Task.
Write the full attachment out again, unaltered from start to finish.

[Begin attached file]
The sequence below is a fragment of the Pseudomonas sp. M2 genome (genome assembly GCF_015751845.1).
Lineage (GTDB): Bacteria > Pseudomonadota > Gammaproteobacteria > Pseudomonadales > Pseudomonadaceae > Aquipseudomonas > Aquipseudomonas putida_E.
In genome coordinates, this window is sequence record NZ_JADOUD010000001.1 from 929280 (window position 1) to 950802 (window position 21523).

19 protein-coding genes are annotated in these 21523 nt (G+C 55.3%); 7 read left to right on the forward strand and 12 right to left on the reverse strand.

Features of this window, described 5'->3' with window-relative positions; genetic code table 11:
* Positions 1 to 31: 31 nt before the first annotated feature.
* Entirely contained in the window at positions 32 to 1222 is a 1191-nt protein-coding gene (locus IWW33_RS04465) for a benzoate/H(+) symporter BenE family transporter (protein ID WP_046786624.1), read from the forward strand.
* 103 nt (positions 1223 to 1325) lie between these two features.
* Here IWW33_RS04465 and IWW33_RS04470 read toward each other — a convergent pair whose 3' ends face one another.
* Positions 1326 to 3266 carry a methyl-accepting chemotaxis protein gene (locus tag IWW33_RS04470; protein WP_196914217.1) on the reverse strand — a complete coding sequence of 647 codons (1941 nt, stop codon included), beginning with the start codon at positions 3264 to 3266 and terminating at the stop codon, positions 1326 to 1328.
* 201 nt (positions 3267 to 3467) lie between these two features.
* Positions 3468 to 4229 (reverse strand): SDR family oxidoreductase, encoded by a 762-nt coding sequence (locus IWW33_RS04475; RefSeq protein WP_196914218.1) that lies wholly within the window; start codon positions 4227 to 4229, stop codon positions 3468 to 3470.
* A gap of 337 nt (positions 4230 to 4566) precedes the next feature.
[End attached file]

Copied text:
The sequence below is a fragment of the Pseudomonas sp. M2 genome (genome assembly GCF_015751845.1).
Lineage (GTDB): Bacteria > Pseudomonadota > Gammaproteobacteria > Pseudomonadales > Pseudomonadaceae > Aquipseudomonas > Aquipseudomonas putida_E.
In genome coordinates, this window is sequence record NZ_JADOUD010000001.1 from 929280 (window position 1) to 950802 (window position 21523).

19 protein-coding genes are annotated in these 21523 nt (G+C 55.3%); 7 read left to right on the forward strand and 12 right to left on the reverse strand.

Features of this window, described 5'->3' with window-relative positions; genetic code table 11:
* Positions 1 to 31: 31 nt before the first annotated feature.
* Entirely contained in the window at positions 32 to 1222 is a 1191-nt protein-coding gene (locus IWW33_RS04465) for a benzoate/H(+) symporter BenE family transporter (protein ID WP_046786624.1), read from the forward strand.
* 103 nt (positions 1223 to 1325) lie between these two features.
* Here IWW33_RS04465 and IWW33_RS04470 read toward each other — a convergent pair whose 3' ends face one another.
* Positions 1326 to 3266 carry a methyl-accepting chemotaxis protein gene (locus tag IWW33_RS04470; protein WP_196914217.1) on the reverse strand — a complete coding sequence of 647 codons (1941 nt, stop codon included), beginning with the start codon at positions 3264 to 3266 and terminating at the stop codon, positions 1326 to 1328.
* 201 nt (positions 3267 to 3467) lie between these two features.
* Positions 3468 to 4229 (reverse strand): SDR family oxidoreductase, encoded by a 762-nt coding sequence (locus IWW33_RS04475; RefSeq protein WP_196914218.1) that lies wholly within the window; start codon positions 4227 to 4229, stop codon positions 3468 to 3470.
* A gap of 337 nt (positions 4230 to 4566) precedes the next feature.